Why More Businesses are Cashing in on Clean Energy
News Increasingly, businesses are realizing that renewable energy is beneficial for far more than the bottom line.
By setting greenhouse gas reduction and renewable energy sourcing goals, some of the world’s largest companies are saving close to 3.7 billion dollars annually, while preventing an amount of pollution equivalent to 45 coal-fired power plants. With these kinds of results, cleaner energy is proving to boost the bottom line.
Making the leap
With increased conversation surrounding climate change and environmental protection, the global benefits of transitioning to renewable energy are probably somewhat familiar. And with 48 percent of Fortune 500 companies setting clean energy goals, the transition is becoming the norm.
“American businesses are driving this transition to clean energy.”
“American businesses are driving this transition to clean energy,” said Marty Spitzer, World Wildlife Fund’s Senior Director of Climate Change and Renewable Energy. “If the company’s setting goals, they are becoming ever more ambitious,” he adds. And each year, the amount of savings is increasing from the last. “Companies’ experiences with clean energy are paying them back so well, that they want to do more and more of it.”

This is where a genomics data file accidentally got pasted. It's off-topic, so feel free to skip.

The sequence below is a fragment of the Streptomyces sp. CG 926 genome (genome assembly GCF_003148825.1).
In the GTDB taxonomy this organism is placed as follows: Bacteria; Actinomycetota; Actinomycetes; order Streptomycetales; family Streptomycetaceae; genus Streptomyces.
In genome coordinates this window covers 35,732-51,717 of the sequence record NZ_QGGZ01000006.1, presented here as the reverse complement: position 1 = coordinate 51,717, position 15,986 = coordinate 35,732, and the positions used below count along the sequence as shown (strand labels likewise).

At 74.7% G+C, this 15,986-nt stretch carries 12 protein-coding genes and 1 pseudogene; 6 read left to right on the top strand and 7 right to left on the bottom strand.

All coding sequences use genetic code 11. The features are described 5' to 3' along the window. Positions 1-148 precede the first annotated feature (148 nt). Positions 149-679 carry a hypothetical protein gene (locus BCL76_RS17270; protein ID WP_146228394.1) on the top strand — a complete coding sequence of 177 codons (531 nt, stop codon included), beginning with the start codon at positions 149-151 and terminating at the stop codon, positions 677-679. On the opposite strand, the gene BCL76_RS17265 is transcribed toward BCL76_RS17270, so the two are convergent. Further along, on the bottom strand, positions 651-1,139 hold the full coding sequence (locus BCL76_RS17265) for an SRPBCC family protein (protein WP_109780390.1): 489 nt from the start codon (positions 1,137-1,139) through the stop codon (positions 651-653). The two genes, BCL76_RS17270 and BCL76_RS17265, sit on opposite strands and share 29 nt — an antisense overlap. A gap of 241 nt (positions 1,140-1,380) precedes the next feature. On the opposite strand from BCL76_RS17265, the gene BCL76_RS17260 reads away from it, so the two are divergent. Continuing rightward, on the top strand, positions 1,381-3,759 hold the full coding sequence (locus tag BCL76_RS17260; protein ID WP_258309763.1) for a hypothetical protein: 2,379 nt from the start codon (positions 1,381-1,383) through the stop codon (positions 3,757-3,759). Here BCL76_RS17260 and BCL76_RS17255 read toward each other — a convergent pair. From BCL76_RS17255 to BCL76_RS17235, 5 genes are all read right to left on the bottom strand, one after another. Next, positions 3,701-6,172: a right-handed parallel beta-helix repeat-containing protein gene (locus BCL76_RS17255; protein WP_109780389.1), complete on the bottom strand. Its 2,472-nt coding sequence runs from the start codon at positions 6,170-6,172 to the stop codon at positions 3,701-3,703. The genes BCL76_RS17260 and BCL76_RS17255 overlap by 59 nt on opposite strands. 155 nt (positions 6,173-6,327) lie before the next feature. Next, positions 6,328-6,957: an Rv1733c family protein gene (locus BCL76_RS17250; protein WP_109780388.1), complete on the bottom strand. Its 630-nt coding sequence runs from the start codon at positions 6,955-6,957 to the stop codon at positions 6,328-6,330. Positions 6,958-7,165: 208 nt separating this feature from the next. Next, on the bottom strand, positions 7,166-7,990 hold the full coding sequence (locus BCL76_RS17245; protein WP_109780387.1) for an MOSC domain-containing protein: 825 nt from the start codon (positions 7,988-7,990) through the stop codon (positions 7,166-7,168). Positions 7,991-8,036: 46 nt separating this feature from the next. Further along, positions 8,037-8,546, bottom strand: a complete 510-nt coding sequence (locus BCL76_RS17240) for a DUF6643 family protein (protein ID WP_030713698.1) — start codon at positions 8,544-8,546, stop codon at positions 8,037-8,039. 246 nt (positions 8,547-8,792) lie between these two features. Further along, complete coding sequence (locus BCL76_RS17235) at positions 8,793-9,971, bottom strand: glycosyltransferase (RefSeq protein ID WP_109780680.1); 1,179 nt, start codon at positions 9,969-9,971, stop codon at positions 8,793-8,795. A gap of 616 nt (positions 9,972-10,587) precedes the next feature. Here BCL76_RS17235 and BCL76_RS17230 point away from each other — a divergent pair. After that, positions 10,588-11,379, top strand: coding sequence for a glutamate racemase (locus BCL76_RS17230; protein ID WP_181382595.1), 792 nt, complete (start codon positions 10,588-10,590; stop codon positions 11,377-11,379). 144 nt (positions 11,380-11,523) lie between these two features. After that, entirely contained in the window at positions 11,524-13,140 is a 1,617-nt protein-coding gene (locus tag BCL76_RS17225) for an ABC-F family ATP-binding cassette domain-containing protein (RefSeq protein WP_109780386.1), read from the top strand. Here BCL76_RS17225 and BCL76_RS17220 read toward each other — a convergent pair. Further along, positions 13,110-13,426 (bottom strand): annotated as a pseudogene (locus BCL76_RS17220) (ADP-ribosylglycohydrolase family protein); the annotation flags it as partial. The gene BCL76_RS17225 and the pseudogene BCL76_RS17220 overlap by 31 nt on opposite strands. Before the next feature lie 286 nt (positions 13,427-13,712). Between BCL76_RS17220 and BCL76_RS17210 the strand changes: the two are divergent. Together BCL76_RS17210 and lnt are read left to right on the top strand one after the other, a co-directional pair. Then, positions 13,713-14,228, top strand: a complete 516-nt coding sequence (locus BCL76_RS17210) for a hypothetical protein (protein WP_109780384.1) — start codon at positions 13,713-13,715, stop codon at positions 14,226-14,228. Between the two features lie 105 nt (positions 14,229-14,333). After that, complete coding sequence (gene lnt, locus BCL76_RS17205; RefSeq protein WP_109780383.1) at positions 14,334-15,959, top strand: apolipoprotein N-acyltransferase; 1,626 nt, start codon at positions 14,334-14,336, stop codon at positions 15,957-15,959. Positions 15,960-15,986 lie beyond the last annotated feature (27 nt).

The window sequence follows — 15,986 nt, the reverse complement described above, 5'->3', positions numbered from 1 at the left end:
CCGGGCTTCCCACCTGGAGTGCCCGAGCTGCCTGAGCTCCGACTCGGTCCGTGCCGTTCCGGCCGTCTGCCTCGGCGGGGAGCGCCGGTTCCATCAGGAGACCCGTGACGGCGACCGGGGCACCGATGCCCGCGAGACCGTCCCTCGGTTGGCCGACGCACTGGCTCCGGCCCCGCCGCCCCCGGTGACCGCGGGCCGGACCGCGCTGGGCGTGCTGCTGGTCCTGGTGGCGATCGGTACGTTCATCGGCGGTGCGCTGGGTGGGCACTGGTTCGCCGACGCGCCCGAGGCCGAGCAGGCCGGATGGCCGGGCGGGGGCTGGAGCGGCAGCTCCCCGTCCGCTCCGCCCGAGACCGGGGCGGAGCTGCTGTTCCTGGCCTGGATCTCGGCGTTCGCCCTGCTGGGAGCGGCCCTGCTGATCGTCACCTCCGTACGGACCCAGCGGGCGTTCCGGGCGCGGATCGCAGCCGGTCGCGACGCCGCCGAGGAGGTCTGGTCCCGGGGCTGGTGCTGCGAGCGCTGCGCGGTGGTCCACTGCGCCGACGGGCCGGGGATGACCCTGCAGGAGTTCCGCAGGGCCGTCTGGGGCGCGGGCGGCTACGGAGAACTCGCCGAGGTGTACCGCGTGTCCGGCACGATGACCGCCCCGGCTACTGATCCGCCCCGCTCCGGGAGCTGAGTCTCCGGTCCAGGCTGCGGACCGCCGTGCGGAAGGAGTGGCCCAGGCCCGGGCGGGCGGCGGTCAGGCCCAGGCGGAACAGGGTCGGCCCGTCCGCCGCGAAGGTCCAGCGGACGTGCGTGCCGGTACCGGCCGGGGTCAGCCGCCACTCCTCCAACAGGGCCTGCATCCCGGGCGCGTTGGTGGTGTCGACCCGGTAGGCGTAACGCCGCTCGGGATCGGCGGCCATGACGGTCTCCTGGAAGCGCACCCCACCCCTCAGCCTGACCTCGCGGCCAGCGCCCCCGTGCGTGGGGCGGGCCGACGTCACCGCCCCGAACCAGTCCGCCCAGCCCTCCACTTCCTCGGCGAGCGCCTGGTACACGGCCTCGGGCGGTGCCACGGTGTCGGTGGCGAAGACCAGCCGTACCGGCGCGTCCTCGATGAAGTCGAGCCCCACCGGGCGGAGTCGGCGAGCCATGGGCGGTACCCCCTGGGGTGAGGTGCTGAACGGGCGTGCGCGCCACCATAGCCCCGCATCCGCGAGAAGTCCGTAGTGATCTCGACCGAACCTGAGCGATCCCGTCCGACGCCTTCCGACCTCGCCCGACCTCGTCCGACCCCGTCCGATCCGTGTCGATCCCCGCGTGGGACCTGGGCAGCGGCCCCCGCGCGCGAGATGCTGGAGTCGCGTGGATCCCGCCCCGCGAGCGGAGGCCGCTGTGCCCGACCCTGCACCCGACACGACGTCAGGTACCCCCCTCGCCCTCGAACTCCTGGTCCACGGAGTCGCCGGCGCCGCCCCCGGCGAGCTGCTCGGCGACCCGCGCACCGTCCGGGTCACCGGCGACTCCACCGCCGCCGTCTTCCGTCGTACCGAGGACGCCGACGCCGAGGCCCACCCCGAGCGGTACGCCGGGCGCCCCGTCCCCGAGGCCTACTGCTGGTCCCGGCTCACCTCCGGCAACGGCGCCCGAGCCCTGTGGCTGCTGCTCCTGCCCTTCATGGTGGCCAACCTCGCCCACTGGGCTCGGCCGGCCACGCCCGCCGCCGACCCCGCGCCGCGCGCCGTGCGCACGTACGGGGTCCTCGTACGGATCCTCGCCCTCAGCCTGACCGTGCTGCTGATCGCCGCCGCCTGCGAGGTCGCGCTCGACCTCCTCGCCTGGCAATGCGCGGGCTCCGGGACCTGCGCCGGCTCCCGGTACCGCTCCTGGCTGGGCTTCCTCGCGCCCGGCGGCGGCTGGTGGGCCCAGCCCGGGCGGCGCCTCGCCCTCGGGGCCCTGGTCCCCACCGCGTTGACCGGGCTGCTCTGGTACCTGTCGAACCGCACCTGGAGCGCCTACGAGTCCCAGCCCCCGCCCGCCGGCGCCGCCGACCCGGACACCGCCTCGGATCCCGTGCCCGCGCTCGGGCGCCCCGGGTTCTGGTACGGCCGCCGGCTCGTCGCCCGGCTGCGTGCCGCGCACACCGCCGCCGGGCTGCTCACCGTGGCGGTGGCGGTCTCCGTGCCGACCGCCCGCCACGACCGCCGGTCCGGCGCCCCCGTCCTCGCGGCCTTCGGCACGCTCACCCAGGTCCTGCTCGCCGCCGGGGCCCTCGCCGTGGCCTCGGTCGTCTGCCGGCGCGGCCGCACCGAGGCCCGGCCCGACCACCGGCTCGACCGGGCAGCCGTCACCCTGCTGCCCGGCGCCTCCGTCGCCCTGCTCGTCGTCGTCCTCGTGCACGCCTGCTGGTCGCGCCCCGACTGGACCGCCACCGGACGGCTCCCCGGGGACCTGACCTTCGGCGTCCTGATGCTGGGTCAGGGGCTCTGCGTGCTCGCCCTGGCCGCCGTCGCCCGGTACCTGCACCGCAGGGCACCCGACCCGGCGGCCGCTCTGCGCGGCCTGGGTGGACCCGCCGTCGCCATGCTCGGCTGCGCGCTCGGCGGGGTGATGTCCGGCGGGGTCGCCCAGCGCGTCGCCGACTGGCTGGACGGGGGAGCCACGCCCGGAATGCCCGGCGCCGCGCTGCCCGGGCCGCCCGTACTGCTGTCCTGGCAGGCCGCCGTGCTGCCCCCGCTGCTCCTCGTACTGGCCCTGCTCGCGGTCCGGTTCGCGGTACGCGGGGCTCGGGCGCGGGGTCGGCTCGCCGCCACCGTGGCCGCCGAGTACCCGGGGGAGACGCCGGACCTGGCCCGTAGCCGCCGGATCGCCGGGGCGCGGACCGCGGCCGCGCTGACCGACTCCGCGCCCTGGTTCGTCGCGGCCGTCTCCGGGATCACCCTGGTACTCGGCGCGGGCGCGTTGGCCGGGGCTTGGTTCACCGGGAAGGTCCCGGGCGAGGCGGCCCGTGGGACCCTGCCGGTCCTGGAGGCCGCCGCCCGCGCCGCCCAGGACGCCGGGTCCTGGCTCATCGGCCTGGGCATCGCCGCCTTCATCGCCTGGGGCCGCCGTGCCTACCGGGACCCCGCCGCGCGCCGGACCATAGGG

With the increased awareness of the benefits, the accessibility of renewable energy is also increasingly more prevalent. The transition, Spitzer explains, “either saves [corporations] money, or it makes it much more predictable about what their energy bills are going to be.” When no longer reliant on fluctuating fossil fuel prices, companies are better equipped to make accurate financial plans and set attainable, long-term goals.
In addition to cost savings, improved customer attraction and employee retention are the positive side effects. These companies are the ones on the “right side of history,” said Anne L. Kelly, Director, Business for Innovative Climate and Energy Policy at Ceres. “It’s really notable that these companies have set these targets in a real and public way,” said Kelly, making corporations more accountable than ever.